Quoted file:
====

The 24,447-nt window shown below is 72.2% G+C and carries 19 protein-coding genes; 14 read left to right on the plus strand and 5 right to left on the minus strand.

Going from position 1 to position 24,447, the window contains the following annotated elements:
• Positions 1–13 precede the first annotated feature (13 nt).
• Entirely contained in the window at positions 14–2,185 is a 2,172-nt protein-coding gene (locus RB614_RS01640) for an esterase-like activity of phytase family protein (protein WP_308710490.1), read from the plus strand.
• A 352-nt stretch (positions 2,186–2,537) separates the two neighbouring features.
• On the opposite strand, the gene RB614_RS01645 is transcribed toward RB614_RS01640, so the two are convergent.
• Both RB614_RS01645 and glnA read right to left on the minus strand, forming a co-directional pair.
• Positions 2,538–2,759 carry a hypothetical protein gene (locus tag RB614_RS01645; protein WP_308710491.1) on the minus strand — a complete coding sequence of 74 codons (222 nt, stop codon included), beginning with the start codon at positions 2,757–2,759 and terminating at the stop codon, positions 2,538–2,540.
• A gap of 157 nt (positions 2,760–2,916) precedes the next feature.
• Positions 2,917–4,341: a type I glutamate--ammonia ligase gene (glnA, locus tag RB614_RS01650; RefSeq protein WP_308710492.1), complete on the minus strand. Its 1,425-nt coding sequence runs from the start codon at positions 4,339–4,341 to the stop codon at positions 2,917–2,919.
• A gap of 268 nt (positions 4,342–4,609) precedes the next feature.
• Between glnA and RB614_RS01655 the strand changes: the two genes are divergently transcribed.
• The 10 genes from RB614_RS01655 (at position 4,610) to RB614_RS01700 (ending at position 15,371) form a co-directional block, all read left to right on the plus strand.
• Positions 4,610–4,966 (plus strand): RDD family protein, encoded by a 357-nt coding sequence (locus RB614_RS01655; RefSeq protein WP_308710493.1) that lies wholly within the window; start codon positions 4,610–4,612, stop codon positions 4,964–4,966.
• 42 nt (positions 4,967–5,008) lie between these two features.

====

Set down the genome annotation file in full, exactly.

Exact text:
The 24,447-nt window shown below is 72.2% G+C and carries 19 protein-coding genes; 14 read left to right on the plus strand and 5 right to left on the minus strand.

Going from position 1 to position 24,447, the window contains the following annotated elements:
• Positions 1–13 precede the first annotated feature (13 nt).
• Entirely contained in the window at positions 14–2,185 is a 2,172-nt protein-coding gene (locus RB614_RS01640) for an esterase-like activity of phytase family protein (protein WP_308710490.1), read from the plus strand.
• A 352-nt stretch (positions 2,186–2,537) separates the two neighbouring features.
• On the opposite strand, the gene RB614_RS01645 is transcribed toward RB614_RS01640, so the two are convergent.
• Both RB614_RS01645 and glnA read right to left on the minus strand, forming a co-directional pair.
• Positions 2,538–2,759 carry a hypothetical protein gene (locus tag RB614_RS01645; protein WP_308710491.1) on the minus strand — a complete coding sequence of 74 codons (222 nt, stop codon included), beginning with the start codon at positions 2,757–2,759 and terminating at the stop codon, positions 2,538–2,540.
• A gap of 157 nt (positions 2,760–2,916) precedes the next feature.
• Positions 2,917–4,341: a type I glutamate--ammonia ligase gene (glnA, locus tag RB614_RS01650; RefSeq protein WP_308710492.1), complete on the minus strand. Its 1,425-nt coding sequence runs from the start codon at positions 4,339–4,341 to the stop codon at positions 2,917–2,919.
• A gap of 268 nt (positions 4,342–4,609) precedes the next feature.
• Between glnA and RB614_RS01655 the strand changes: the two genes are divergently transcribed.
• The 10 genes from RB614_RS01655 (at position 4,610) to RB614_RS01700 (ending at position 15,371) form a co-directional block, all read left to right on the plus strand.
• Positions 4,610–4,966 (plus strand): RDD family protein, encoded by a 357-nt coding sequence (locus RB614_RS01655; RefSeq protein WP_308710493.1) that lies wholly within the window; start codon positions 4,610–4,612, stop codon positions 4,964–4,966.
• 42 nt (positions 4,967–5,008) lie between these two features.